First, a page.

Migrant workers call for improvement of conditions for parcel sorting jobs before using foreign manpower

March 24, 2021

A migrant workers’ union on Wednesday called for the government to improve working conditions for parcel sorting jobs before allowing the hiring of foreign workers in the business.

The government recently took measures to allow foreigners to land jobs of sorting and loading parcels amid concerns over manpower shortages and poor working conditions.

“Parcel loading and unloading is regarded as having the heaviest workload among logistic works,” the Migrants’ Trade Union (MTU) said in a statement.

Allowing migrant workers to take up such positions with the current working environment unchanged is tantamount to “outsourcing of hazards,” it added.

This Jan. 31, 2021, photo shows workers sorting parcels at a logistics center in southeastern Seoul. (Yonhap)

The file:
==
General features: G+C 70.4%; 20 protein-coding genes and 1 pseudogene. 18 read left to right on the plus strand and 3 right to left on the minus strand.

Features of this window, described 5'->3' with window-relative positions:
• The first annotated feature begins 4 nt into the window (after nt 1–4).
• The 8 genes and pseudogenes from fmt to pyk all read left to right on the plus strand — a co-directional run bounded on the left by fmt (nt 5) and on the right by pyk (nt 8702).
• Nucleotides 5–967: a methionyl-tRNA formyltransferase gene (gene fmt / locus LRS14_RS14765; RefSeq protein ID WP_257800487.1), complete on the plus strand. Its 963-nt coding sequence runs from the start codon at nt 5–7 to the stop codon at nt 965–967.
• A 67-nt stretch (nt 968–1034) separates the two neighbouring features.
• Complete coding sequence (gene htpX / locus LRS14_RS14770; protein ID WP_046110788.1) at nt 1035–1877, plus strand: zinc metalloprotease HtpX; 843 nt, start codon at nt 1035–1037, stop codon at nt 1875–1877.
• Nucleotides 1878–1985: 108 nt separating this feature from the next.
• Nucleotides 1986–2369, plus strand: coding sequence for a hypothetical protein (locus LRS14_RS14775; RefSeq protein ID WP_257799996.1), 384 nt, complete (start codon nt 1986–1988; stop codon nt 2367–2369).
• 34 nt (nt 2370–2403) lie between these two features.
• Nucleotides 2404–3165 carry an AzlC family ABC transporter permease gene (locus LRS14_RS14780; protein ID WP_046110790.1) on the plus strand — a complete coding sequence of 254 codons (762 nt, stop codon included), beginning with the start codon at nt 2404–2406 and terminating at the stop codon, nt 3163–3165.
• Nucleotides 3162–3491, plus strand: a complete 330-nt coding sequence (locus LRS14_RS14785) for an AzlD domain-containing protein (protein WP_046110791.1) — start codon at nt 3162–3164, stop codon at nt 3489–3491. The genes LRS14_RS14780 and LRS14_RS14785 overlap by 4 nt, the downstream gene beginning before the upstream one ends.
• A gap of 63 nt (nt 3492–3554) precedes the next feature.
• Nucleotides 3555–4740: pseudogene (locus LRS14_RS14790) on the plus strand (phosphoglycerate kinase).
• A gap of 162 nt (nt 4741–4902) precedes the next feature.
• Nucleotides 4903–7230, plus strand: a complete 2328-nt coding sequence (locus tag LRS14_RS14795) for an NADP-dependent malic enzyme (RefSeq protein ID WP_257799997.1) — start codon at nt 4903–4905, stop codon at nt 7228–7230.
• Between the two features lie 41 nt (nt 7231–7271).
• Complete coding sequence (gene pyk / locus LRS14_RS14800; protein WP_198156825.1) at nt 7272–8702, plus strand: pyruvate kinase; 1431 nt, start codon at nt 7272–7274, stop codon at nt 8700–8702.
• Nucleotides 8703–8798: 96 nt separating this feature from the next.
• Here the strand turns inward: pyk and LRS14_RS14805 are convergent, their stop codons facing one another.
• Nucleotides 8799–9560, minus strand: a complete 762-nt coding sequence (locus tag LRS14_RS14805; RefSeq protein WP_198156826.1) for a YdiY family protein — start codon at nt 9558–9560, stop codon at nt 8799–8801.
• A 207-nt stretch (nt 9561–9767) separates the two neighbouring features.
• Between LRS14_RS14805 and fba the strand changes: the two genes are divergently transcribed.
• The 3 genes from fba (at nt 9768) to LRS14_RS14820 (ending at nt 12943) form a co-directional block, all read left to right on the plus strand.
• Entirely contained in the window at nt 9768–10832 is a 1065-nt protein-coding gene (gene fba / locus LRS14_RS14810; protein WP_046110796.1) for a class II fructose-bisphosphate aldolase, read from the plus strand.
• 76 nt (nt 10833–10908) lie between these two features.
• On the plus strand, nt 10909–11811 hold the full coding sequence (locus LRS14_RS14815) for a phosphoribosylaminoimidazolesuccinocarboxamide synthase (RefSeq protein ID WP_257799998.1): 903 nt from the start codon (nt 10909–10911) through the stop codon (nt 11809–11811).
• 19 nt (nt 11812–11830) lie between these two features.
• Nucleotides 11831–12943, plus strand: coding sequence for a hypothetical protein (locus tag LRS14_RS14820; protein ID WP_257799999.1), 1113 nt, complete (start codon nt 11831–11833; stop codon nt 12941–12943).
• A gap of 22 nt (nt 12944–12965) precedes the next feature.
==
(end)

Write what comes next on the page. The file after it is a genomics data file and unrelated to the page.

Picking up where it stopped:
This March 16, 2021, photo shows an advocacy group representing parcel delivery workers calling for measures to prevent deaths of couriers from apparent overwork in front of a logistic firm headquarters in central Seoul. (Yonhap)

This Jan. 31, 2021, photo shows workers sorting parcels at a logistics center in southeastern Seoul. (Yonhap)

“(The government) should consider using foreign manpower after it first reduces the workload in the job and improves the working environment,” MTU Chairman Udaya Rai said.

Nine domestic labor organizations jointly issued a similar statement on Monday.

On March 16, the Ministry of Justice said it has preannounced a revision of an enforcement decree on the Immigration Control Act to allow the employment of foreign nationals with H-2 work and visit visas in parcel shipment jobs.

The move followed the industry’s request to permit the hiring of foreigners to address workforce shortages amid increased demand for deliveries due to the coronavirus pandemic.

Last year, 16 couriers died supposedly from excessive work, according to a couriers’ union.

Couriers worked 71 hours and 18 minutes on average per week but spent only 12 minutes and 12 seconds for meal breaks on average daily, according to a survey on 1,341 delivery workers conducted in November by a civic organization.